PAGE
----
(although many in Christian contexts have preached against the God-as-the-Force idea in favor of a more personalitied BG, Huston Smith interestingly characterizes Hinduism as encouraging whichever idea about Brahma one personally finds more worshipable)

Here are some interesting blog posts: alls I'm gonna say is that people who argue against Sam Harris seem to mostly rely on ad hominem attacks and the idea that he has a faulty moral compass.

- RJ Eskow: Reptiles of the Mind -- giving thanks for rational atheists
- RJ Eskow: The sad state of atheism today
- Sam Harris: In Defense of Torture (seriously, Sam, wtf?)
- Steven Pinker: Less Faith, More Reason
- Marty Kaplan: Atheists for Cheney


Esther said...

The only link I had time to read was the "yay torture" one, which - from your "nobody's been able to give a good counterargument" comment - I take it you find convincing. Ironically, the collateral damage tactic is one that I once took in a well-received paper, using that as an argument against modern warfare. But then, pacifism obviously doesn't work in the real world; why, it's so obvious that it doesn't work, Harris doesn't even need to bother to give examples or arguments for it. Ditto with the deep psychological damage done on the torturer (not just the tortured), and the problem that this "one chance in a million" of good information from torture is surrounded by 999,999 pieces of information that are just as misleading and time-wasting as a shot in the dark - clearly these are just girly bleeding-heart excuses.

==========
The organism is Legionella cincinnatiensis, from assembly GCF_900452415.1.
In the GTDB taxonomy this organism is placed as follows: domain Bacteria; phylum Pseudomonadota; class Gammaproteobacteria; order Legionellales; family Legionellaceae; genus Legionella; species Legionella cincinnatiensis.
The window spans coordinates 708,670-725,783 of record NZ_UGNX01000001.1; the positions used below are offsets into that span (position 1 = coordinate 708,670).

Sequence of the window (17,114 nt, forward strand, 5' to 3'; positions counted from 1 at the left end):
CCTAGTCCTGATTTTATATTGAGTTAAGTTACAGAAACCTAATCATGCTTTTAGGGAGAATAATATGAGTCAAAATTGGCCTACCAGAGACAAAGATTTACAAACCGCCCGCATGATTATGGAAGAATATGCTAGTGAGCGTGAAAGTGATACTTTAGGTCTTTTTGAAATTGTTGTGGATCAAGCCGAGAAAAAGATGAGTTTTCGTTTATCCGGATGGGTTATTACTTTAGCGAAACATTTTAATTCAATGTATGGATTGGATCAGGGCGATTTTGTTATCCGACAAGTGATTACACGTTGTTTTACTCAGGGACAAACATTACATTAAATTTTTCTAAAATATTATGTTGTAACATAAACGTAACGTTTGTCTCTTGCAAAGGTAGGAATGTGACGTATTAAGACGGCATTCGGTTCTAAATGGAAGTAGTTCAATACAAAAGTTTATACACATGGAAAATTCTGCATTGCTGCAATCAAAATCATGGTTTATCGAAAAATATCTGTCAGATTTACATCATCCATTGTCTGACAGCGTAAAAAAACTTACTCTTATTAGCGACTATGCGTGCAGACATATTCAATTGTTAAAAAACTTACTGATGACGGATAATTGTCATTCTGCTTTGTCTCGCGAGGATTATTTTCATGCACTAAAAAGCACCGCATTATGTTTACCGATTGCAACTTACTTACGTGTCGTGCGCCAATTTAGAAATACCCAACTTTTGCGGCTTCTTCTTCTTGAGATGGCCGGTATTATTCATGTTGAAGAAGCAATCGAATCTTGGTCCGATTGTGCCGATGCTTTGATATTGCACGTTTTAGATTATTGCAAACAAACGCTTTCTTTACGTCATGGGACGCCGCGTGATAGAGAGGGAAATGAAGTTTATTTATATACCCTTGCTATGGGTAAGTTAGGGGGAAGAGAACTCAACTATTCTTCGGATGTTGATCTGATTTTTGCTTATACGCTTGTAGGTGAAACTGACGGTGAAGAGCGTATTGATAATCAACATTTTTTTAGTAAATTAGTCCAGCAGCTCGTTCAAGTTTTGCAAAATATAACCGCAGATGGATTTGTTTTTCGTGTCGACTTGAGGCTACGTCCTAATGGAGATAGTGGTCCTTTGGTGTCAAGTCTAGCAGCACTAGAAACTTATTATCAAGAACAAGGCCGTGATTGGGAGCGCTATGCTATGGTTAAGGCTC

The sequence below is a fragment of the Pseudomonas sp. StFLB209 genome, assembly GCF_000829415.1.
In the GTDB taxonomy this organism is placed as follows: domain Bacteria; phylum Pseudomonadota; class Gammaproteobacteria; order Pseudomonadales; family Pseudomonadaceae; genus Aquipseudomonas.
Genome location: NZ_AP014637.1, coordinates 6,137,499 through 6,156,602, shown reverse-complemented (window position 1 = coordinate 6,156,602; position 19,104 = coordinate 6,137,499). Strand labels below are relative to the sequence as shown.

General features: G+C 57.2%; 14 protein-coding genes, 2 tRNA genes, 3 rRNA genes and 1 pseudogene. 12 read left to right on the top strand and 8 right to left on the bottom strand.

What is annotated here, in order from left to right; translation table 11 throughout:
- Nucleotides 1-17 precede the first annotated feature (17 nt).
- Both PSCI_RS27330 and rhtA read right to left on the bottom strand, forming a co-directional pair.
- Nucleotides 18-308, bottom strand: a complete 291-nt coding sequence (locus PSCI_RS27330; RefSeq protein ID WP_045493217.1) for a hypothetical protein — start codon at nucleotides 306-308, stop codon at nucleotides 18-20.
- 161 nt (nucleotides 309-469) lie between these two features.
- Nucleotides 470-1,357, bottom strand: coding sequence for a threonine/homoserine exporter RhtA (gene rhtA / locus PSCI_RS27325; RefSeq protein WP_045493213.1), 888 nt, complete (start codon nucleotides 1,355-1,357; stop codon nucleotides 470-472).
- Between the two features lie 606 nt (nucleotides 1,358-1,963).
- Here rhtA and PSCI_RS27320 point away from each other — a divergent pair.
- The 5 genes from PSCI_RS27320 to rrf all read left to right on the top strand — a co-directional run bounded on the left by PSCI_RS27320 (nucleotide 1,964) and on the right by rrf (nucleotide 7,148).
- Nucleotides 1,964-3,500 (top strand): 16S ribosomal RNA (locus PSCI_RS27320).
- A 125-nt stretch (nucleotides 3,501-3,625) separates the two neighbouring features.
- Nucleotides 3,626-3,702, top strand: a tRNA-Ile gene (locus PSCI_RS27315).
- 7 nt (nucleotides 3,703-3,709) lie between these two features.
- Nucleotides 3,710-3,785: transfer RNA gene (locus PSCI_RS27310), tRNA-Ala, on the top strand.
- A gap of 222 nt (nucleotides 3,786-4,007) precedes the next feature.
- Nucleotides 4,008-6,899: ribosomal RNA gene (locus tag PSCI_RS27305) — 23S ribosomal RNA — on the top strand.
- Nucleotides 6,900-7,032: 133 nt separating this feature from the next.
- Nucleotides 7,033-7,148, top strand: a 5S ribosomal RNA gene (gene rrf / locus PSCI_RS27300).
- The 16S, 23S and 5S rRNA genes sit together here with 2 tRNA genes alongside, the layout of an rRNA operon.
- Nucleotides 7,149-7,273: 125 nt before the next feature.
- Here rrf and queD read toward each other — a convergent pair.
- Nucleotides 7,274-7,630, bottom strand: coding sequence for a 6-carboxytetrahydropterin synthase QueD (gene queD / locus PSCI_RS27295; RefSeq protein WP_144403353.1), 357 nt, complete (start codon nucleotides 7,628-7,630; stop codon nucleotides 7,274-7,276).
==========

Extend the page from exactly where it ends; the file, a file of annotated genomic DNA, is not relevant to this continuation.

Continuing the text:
Oh, and by the way, such sound arguments about pluralism and the evils of religion have finally convinced me that Malcolm X was right after all when he said that white people are the devil, and that desegregation is just a word for letting them continue their evil. After all, look at what white people have done to the African continent (or the Asian, or the South American). At best they're vaguely unoffensive - they might even talk about being equal to black people - but as long as white people are allowed to be around, we'll always have the KKK and neo-Nazis lurking at the fringes. Better to get rid of the whites altogether than to allow their poison to continue. Their soft-hearted brethren simply haven't taken their racial identity to its logical extreme, after all.

Harris is also absolutely right that "toleration and letting people believe what they want provides cover for fundamentalists." Heck, that's why I've supported political censorship for years. If people had to be sensible and put aside those fluffy liberal ideals when they conflicted with reasonable government policy, we wouldn't be wasting time justifying our torture and war to them in the first place! Letting people disagree in the marketplace of ideas only allows dangerously wrong notions to proliferate.

(I'm sorry to resort to sarcasm. But arguments like this do nothing to help anyone. Even if religion were utterly harmful, telling people "your most basic beliefs and identity are wrong and dangerous!" is going to do no good at all. One has to look at the level of individual issues - why one must protect the environment, respect gays, etc. - to make any progress. Do you know anyone who's read Harris or Dawkins and said "you know, I was an unquestioning mindless fundamentalist - but now I see the light, it's atheism for me!"?)